Although the state has the money to pay for disposal of 600,000 hogs stranded by packing plant slowdowns, Iowa producers have applied for payments to cull a comparatively small 43,897 head so far. So the Iowa state Agriculture Department offered on Tuesday to pay for the cost of disposal of hogs killed weeks ago.
The so-called disposal assistance program was announced on May 26, with $40 a head available to defray the cost of killing and disposal of market-weight hogs that have no buyer. The Agriculture Department opened a third round of applications on Tuesday as well expanding the program to include hogs destroyed from May 1-25.
“Covid-19 is causing ongoing disruptions to the food supply chain,” said Iowa Agriculture Secretary Mike Naig in a statement. “The disposal assistance program just one way the state is trying to help producers during this challenging time.”
Iowa is the No. 1 hog state in the country, home to one-third of the U.S. herd. At least one hog analyst has estimated a backlog of 2 million hogs nationwide. The National Pork Producers Council says producers face a $5 billion loss from low hog prices and costs of killing hogs that back up on farms due to processing bottlenecks.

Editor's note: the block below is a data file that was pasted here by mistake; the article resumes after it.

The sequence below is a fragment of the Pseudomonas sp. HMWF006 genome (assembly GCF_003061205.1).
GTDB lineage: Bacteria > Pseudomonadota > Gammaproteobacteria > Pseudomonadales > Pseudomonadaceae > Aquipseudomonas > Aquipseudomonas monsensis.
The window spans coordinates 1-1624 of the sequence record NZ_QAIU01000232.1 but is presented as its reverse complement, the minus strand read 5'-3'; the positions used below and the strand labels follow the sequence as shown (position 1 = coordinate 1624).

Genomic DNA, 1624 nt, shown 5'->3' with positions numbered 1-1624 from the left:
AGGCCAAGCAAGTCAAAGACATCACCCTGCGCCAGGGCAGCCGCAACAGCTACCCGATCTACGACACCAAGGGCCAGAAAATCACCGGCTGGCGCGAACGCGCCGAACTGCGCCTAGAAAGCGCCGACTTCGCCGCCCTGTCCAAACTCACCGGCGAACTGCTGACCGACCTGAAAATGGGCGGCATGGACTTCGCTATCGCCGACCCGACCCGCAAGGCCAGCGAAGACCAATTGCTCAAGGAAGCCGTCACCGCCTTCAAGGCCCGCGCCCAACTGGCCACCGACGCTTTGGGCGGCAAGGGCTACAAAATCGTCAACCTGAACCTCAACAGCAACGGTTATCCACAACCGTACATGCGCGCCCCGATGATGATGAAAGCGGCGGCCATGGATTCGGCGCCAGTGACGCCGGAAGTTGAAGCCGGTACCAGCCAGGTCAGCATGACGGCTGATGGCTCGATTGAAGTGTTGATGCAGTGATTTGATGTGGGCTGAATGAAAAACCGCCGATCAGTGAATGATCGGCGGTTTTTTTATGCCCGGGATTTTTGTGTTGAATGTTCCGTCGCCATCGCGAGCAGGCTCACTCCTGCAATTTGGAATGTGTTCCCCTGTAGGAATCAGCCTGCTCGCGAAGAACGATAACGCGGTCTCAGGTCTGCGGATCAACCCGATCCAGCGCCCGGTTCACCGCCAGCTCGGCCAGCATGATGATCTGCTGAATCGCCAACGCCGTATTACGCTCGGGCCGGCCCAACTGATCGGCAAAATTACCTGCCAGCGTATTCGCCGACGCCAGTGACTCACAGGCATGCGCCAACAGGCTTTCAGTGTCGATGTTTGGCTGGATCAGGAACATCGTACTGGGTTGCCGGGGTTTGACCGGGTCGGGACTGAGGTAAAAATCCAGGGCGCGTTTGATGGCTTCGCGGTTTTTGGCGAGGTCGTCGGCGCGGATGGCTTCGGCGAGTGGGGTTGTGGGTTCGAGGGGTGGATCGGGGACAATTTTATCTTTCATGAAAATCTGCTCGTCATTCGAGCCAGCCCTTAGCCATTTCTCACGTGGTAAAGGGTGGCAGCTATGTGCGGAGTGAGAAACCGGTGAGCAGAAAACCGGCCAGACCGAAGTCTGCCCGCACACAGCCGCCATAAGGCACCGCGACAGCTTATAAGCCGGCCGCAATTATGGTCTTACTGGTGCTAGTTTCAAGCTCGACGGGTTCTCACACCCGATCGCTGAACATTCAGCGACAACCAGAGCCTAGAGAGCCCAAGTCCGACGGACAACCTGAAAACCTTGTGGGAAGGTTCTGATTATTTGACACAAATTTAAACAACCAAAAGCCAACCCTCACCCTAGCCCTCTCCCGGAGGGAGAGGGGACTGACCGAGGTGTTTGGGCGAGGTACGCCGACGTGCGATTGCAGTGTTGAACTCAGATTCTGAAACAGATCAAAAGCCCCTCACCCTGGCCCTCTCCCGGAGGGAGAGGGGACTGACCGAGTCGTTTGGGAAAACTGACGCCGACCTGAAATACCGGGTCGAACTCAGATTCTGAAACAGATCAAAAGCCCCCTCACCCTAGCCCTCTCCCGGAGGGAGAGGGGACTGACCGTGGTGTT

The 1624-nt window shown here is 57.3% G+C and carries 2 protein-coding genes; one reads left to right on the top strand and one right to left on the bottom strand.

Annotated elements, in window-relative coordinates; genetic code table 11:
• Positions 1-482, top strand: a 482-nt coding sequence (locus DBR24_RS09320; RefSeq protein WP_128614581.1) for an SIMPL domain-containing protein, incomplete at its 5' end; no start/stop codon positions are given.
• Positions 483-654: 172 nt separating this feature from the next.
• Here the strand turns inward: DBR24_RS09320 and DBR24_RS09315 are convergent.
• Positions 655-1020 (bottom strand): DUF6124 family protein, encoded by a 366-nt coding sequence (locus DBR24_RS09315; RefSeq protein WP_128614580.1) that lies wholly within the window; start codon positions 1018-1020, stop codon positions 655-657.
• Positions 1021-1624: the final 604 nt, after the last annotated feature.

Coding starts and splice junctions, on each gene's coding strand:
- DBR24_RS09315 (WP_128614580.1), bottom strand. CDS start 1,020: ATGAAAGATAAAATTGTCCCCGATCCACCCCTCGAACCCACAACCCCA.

After Iowa launched its disposal assistance program, six farmers asked in the first round of applications for financial assistance for culling 25,502 hogs. In the second round, six farmers applied for payments on 18,395 hogs. A spokeswoman for Naig declined to speculate on the participation rate.
The state allotted $24 million for the program, enough to pay for 600,000 hogs. Farmers can apply in each round for payments on up to 30,000 head.
USDA data showed red meat production last week was slightly larger than the same week in 2019. The USDA said poultry plants were running at 98 percent capacity. Some of the largest meat plants in the country closed temporarily in April because of coronavirus outbreaks among workers.